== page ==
The scandal surrounding Yorkshire Cricket Club and the treatment of Azeem Rafiq and others seems to revolve around what has been called ‘banter’. Asian-heritage players’ concerns and reports of offensive language and stereotypes were initially dismissed and disbelieved and then labelled ‘playful banter’ by those in charge, with all the implications of the victims being over-sensitive or lacking a sense of humour. As more and more players come forward to disclose incidents of abuse, Yorkshire Cricket Club’s reputation sinks lower and lower. Once again, the lessons of Richard Nixon and Watergate have not been learned – it’s the cover-up that will get you in the end.

Yorkshire Cricket Club spent a lot of time and energy (and I suspect money) denying the experiences of someone to whom they had previously given the honour and responsibility of captaincy. They actively chose to ignore the allegations and effectively compounded the abuse. After three decades of progress in the area of Safeguarding and Protection of children and vulnerable adults, what this incident reveals is a failure of institutional-culture change when it comes to dealing with those who disclose wrongdoing. The whole point of Safeguarding was not to increase the amount of paperwork on everyone’s desk, but to embed good practice in the way that institutions operate. The assumption was/is supposed to be that disclosures, when made, are likely to be true and it is not the responsibility of the victim to prove their veracity. The experience of Azeem Rafiq and others is that institutions such as Yorks CC have a long way to go to make that a reality.

This is also true in the other situations where individuals are being victimized. Look at how gender-based violence or rape is handled. Conviction rates are scandalously low because it is incumbent on the victim to be as credible as they can be. The assumption remains that alleged victim and perpetrator are equal in terms of power and privilege and have the same access to the law.

Yet even a cursory glance at the enormous amount of anguish Azeem Rafiq went through in order to get his claims taken seriously shows the huge disparities in power and privilege. It is only because of his tenacity and willingness to put his reputation on the line, even to the point of bringing his own career to an end, that we know anything about this. There must have been plenty of times when he thought that nothing was going to happen and there was going to be nothing to show for his sacrifice. Yorkshire Cricket Club are now paying a heavy price for not taking these seriously and some people may think they have become the victims. Not doing anything, or attempting a cover-up is often worse than the original crime. Where allegations are dismissed or where others see things happening and don't intervene, the culpability rests with more than the perpetrators. Initial dismissals turned into denials before an investigation was launched. However, the full report of that investigation remains hidden. The lack of transparency has, in effect, done more damage to the reputation of the club, when we must assume that secrecy and non-disclosure were thought to be helpful in defending it.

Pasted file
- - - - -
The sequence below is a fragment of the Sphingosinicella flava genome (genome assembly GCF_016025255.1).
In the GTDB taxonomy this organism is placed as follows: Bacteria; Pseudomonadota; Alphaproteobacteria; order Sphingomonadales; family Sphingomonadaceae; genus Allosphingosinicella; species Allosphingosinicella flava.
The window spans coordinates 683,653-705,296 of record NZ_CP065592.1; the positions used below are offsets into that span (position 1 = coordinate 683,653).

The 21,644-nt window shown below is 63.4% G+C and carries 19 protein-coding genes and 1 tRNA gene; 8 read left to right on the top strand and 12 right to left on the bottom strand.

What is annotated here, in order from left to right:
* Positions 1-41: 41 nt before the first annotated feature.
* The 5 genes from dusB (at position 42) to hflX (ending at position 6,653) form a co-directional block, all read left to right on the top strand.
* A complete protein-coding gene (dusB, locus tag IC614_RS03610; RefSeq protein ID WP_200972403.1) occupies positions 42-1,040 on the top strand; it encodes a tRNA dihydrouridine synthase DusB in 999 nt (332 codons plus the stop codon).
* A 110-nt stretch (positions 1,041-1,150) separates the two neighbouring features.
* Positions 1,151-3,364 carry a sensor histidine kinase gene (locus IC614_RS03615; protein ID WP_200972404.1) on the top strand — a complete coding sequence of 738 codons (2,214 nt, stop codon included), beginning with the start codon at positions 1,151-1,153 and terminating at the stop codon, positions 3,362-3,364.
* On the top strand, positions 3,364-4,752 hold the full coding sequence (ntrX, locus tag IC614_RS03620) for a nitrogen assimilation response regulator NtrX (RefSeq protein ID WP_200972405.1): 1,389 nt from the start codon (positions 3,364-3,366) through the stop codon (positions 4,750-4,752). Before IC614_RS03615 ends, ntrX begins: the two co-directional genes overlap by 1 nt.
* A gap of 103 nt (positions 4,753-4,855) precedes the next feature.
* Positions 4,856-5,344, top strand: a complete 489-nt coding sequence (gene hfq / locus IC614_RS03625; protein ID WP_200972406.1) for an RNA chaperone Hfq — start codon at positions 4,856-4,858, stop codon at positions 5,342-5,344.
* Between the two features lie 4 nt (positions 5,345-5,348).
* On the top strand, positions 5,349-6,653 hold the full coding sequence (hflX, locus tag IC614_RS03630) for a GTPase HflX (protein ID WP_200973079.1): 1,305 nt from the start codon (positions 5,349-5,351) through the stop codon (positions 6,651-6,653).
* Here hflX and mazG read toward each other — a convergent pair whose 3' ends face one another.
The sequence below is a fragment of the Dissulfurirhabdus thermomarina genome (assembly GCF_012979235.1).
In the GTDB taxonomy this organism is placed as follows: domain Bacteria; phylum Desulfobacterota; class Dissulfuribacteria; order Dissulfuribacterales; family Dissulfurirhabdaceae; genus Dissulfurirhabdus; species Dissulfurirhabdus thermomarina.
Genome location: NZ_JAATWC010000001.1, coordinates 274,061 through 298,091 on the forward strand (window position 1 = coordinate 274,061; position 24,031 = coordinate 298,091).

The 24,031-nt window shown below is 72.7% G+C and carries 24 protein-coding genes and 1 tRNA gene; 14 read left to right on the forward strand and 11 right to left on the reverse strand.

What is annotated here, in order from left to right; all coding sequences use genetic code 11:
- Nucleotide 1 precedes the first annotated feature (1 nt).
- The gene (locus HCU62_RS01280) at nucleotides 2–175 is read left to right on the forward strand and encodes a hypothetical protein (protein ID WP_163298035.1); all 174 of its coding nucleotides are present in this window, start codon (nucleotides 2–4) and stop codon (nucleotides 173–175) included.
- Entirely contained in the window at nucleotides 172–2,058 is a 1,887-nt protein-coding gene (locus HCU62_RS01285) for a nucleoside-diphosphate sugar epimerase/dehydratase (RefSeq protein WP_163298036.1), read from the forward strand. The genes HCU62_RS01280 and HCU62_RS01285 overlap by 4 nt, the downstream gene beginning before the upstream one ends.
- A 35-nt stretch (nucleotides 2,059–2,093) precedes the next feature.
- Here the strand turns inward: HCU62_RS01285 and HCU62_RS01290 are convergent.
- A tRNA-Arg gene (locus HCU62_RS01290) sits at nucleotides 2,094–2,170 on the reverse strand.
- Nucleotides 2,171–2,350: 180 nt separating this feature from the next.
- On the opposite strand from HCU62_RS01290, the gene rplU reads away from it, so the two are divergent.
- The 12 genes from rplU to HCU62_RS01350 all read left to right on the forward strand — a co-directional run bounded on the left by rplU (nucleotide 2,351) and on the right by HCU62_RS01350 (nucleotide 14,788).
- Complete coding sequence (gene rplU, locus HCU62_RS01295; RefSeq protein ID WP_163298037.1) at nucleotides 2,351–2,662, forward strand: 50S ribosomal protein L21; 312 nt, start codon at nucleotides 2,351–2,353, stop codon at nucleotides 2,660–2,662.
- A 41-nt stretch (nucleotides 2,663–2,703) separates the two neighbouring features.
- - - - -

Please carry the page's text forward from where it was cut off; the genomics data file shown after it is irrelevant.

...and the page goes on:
This is a lesson that needs to be learned by all corporations and institutions. There is still too much of an assumption that non-disclosure should be the norm and justifications are needed to make information public. Not making things public is argued on the basis that it will protect the most vulnerable, but the reality is often the opposite, i.e., that the privileged and the powerful gain most from non-disclosure. When confidentiality is deployed, it is institutional reputation that is often the major beneficiary. And the case of Azeem Rafiq had come to light a lot sooner, perhaps those on the Club’s Board who were fighting for change might have been more successful and wouldn't have had to resign. The old adage that justice must not only be done but must be seen to be done rings true here. We must move to a culture of openness where disclosing wrongdoing is normal and praiseworthy rather than treated with suspicion or exclusion.

Finally, a word about banter. Very recently indeed I was sent the link to a social media site by a friend. I dutifully clicked and was indeed interested in what was posted there. But then I noticed one of the comments posted in the chat below it. The individual (whom I assume wasn’t Irish, Welsh or Scots) posted a comment that referred to those nationalities as ‘Paddies, Taffs and Jocks’. When I raised this with the author of the original post, initially I was told it was probably just playful. I had to press the issue before it was followed up with the moderators of the site.